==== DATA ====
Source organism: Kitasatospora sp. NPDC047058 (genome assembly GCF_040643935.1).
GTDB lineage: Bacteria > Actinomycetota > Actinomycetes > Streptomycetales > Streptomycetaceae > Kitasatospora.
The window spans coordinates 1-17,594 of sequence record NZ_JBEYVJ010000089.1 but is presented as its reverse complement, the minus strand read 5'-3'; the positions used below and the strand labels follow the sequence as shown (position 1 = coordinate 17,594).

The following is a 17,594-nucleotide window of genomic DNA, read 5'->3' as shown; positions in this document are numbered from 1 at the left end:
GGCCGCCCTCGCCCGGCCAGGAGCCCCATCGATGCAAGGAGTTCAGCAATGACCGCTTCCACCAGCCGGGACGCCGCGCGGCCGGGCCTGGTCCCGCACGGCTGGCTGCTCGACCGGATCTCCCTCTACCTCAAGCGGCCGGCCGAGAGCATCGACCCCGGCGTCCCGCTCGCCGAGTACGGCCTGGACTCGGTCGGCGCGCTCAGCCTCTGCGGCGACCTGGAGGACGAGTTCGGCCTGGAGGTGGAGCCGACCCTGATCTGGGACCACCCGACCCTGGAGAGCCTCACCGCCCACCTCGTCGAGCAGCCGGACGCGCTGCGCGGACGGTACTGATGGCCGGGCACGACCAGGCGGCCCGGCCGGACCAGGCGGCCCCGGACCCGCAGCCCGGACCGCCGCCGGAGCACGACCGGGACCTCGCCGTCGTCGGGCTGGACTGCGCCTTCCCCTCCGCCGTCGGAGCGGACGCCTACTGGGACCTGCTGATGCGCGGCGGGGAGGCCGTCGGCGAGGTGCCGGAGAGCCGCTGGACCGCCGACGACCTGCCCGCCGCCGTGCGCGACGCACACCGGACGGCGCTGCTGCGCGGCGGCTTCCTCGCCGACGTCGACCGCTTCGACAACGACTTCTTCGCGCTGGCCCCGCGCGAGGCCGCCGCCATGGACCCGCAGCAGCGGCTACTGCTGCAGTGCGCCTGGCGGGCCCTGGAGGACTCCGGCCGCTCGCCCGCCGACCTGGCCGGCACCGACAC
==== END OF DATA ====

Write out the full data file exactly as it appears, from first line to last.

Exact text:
Source organism: Kitasatospora sp. NPDC047058 (genome assembly GCF_040643935.1).
GTDB lineage: Bacteria > Actinomycetota > Actinomycetes > Streptomycetales > Streptomycetaceae > Kitasatospora.
The window spans coordinates 1-17,594 of sequence record NZ_JBEYVJ010000089.1 but is presented as its reverse complement, the minus strand read 5'-3'; the positions used below and the strand labels follow the sequence as shown (position 1 = coordinate 17,594).

The following is a 17,594-nucleotide window of genomic DNA, read 5'->3' as shown; positions in this document are numbered from 1 at the left end:
GGCCGCCCTCGCCCGGCCAGGAGCCCCATCGATGCAAGGAGTTCAGCAATGACCGCTTCCACCAGCCGGGACGCCGCGCGGCCGGGCCTGGTCCCGCACGGCTGGCTGCTCGACCGGATCTCCCTCTACCTCAAGCGGCCGGCCGAGAGCATCGACCCCGGCGTCCCGCTCGCCGAGTACGGCCTGGACTCGGTCGGCGCGCTCAGCCTCTGCGGCGACCTGGAGGACGAGTTCGGCCTGGAGGTGGAGCCGACCCTGATCTGGGACCACCCGACCCTGGAGAGCCTCACCGCCCACCTCGTCGAGCAGCCGGACGCGCTGCGCGGACGGTACTGATGGCCGGGCACGACCAGGCGGCCCGGCCGGACCAGGCGGCCCCGGACCCGCAGCCCGGACCGCCGCCGGAGCACGACCGGGACCTCGCCGTCGTCGGGCTGGACTGCGCCTTCCCCTCCGCCGTCGGAGCGGACGCCTACTGGGACCTGCTGATGCGCGGCGGGGAGGCCGTCGGCGAGGTGCCGGAGAGCCGCTGGACCGCCGACGACCTGCCCGCCGCCGTGCGCGACGCACACCGGACGGCGCTGCTGCGCGGCGGCTTCCTCGCCGACGTCGACCGCTTCGACAACGACTTCTTCGCGCTGGCCCCGCGCGAGGCCGCCGCCATGGACCCGCAGCAGCGGCTACTGCTGCAGTGCGCCTGGCGGGCCCTGGAGGACTCCGGCCGCTCGCCCGCCGACCTGGCCGGCACCGACAC